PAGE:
Illustration of Jack Worthing in a top hat and formal attire, and a concerned expression on his face

The Importance of Being Earnest

by Oscar Wilde
Start Free Trial

Compare the characters of Jack and Algernon in Wilde's The Importance of Being Earnest.

Expert Answers

An illustration of the letter 'A' in a speech bubbles

Oscar Wilde’s The Importance of Being Earnest is a comedy of manners that critiques the members of the Victorian upper class of the period—namely those members of society who had little to do with their time besides seek entertainment and social experiences. Jack and Algernon are two such men,...

See
This Answer Now

Start your 48-hour free trial to unlock this answer and thousands more. Enjoy eNotes ad-free and cancel anytime.

Get 48 Hours Free Access

Oscar Wilde’s The Importance of Being Earnest is a comedy of manners that critiques the members of the Victorian upper class of the period—namely those members of society who had little to do with their time besides seek entertainment and social experiences. Jack and Algernon are two such men, having found themselves in families where money appears to be no question, and time is divided either between city or country diversions. Both men, despite possessing financial freedom, seek to escape the social expectations of strict propriety and live on their own terms. These restrictions of the day are relieved by each developing a double life: Jack becomes Earnest in the city, adopting an entirely new name and disposition, and Algernon becomes a less self-centered, caring friend to his dearest “invalid Bunbury.” When Algernon discovers Jack’s deception, he adopts it as his own, leading to the humorous confusion between Gwendolen and Cecily, who both believe they are connected to the same serious, typically Victorian gentlemen. In a way, Wilde presents Jack and Algernon as two versions of the same character, as both play the part of the dandy at one point or another; and as they are inevitably revealed to be brothers, it all makes perfect sense in the end.

Approved by eNotes Editorial Team
An illustration of the letter 'A' in a speech bubbles

Both Jack and Algernon seem to chafe under the Victorian restrictions that demand upright morality and adherence to social codes. Jack creates an escape for himself by inventing an immoral and ill-behaved younger brother called Ernest, for whom he must constantly go to the city to bail out of scrapes. When he arrives in the city, however, he pretends to be Ernest so that he can act as badly as he wants without tarnishing Jack's upstanding reputation. Algernon has created an invalid friend, named Bunbury, who lives in the country. Using Bunbury as an excuse, Algernon is able to avoid unpleasant social obligations and is free to disappear from polite society to "visit" his friend. Both men are, thus, unhappy with the demands placed on them by society and have found creative ways to circumvent those expectations. The characters are rather more similar than they are different, and so it comes, perhaps, as less of a surprise when we learn that they are, in fact, brothers.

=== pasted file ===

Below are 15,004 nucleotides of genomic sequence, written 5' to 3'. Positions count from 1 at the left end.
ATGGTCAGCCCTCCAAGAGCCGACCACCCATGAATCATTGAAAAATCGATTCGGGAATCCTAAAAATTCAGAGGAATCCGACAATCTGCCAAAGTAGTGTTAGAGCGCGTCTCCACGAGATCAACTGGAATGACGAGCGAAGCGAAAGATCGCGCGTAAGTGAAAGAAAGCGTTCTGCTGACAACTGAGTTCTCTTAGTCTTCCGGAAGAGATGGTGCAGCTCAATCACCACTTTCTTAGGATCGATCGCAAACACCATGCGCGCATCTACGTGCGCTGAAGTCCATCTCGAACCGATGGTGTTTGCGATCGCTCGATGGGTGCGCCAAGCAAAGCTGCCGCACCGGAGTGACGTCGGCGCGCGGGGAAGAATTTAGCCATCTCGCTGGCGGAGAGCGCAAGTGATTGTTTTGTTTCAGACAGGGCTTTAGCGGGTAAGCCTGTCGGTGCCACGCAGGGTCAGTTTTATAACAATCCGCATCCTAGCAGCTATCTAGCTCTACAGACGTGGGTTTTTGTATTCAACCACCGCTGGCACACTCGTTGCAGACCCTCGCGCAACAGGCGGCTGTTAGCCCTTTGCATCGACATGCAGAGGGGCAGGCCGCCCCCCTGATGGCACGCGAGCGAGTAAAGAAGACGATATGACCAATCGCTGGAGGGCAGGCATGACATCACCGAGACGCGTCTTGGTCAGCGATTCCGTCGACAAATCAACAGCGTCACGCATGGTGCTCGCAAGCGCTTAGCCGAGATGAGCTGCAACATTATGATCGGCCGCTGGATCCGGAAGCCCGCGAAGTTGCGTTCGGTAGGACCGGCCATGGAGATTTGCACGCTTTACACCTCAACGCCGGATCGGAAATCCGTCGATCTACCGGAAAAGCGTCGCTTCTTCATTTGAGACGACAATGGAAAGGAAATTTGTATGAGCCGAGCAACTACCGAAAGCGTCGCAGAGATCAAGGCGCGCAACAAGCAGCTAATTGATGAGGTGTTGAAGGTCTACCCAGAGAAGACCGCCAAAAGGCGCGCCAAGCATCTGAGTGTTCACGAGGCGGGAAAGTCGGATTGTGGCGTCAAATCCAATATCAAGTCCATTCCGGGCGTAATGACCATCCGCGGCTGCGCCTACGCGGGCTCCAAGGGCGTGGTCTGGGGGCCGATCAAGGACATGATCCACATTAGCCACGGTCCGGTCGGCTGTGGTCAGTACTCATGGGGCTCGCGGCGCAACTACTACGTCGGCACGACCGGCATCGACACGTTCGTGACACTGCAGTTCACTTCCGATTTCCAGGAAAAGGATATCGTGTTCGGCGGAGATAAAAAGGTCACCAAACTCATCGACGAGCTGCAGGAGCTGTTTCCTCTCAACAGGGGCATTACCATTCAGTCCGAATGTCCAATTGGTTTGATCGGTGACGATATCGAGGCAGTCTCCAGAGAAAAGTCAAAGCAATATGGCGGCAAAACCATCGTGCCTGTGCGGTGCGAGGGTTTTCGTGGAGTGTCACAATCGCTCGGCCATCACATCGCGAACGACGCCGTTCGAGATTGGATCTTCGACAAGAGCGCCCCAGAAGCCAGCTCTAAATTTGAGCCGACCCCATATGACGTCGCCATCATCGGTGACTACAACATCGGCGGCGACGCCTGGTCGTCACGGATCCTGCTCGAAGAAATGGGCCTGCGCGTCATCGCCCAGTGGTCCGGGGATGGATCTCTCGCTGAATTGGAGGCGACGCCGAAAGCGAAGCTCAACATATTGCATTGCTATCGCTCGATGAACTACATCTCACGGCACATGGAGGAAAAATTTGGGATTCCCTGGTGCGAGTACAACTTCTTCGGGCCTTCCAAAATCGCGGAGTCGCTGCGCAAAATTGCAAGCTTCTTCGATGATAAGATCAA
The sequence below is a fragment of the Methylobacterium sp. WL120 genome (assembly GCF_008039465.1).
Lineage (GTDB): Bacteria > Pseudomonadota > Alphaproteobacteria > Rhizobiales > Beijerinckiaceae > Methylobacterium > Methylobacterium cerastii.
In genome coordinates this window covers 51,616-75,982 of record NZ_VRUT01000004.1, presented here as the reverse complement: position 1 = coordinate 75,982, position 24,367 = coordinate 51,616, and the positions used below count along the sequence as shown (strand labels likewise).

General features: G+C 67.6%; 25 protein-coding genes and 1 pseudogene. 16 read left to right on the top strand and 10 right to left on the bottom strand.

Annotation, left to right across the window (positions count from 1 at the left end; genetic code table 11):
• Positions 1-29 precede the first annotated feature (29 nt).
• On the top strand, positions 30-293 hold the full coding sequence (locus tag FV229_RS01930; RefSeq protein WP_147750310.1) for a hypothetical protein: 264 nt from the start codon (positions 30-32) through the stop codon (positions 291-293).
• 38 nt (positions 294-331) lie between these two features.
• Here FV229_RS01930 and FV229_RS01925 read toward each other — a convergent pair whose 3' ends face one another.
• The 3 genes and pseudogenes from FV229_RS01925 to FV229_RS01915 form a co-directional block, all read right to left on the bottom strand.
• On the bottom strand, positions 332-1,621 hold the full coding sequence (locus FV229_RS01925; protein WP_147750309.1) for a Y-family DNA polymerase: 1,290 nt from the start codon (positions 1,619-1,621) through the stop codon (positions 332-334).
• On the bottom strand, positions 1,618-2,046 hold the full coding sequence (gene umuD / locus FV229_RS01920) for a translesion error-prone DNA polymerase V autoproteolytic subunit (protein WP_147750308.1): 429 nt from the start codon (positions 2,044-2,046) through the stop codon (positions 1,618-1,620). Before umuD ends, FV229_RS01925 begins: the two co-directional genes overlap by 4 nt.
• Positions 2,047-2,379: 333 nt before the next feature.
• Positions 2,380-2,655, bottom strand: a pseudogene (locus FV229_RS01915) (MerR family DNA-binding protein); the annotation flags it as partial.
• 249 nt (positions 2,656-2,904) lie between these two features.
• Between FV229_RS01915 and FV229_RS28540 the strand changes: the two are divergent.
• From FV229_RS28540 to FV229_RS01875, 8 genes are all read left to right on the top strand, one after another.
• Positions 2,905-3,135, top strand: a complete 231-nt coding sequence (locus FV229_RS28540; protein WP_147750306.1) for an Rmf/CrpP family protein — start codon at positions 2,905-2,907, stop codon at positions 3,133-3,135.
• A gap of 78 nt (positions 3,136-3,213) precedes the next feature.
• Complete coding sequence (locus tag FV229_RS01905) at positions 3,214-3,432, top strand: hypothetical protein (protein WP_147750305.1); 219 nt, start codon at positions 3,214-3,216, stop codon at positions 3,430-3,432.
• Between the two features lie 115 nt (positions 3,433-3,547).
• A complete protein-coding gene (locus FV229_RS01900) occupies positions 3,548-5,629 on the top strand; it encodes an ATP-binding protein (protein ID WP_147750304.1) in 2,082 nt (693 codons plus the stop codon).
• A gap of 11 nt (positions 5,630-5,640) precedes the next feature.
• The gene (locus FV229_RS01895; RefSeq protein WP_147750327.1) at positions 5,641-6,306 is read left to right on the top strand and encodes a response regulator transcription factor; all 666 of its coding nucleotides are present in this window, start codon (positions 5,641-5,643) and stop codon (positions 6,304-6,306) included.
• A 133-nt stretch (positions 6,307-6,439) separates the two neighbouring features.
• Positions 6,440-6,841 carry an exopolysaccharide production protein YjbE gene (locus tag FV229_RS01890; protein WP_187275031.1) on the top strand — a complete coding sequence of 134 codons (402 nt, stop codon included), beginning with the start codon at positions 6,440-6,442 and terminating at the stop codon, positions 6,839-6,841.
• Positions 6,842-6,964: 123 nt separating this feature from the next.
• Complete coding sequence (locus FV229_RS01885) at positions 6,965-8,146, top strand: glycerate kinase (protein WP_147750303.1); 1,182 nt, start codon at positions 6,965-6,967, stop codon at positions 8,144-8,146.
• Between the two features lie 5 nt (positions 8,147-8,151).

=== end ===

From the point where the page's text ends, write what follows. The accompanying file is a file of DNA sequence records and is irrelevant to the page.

Approved by eNotes Editorial Team
An illustration of the letter 'A' in a speech bubbles

Jack (Earnest) Worthing is a man approximately in his late 20's or early 30's, presumably an orphan, and the guardian of a niece which is related to the man who adopted him after finding him inside a handbag at Victoria Station.

As it was, his protector was a rich man, and Jack enjoys a home in the country (where his name is Jack) and a place in the city, where he goes to entertain himself under the name "Earnest".  His character is quite favorable for marriage based on on his income, but his lack of family history makes it a burden for him to marry his lady love, Gwendolyn.

While Jack seems to be the symbol of decorum, Algernon Moncrief is the epitome of the Victorian Dandy.

Algernon is younger than Earnest. He is an aristocrat living way above his means in London. He is characterized by always being hungry, or eating. He does not have any cares for marriage, family, respectability nor responsibilities. He owes money to several debt collectors, and he is apparently more worried about being fashionable, acquainted and fed than stable. He depends on Earnest for his meals at Willi's and to reach his love interest, Cecily- Jack's niece.

In terms of similarities, you can conclude that Earnest (the character Jack pretends to be when he is in the city) is a mirror image of Algernon. However, Jack himself has also similar traits.

Both Algernon and Jack lead double lives: Algernon escapes to the country to visit a fake invalid friends he named "Bunbury" while Jack escapes to the city under the name of Earnest.

They both share a fascination with hunger and danger- When Jack is Earnest in the city, he too runs humongous bills at restaurants and gets in trouble with creditors. Also, like Algernon, he shares a love for the ladies. In the end we find out that they are actually brothers, and that their father's Christian name was Earnest after all-making them both "dully" Earnests

Approved by eNotes Editorial Team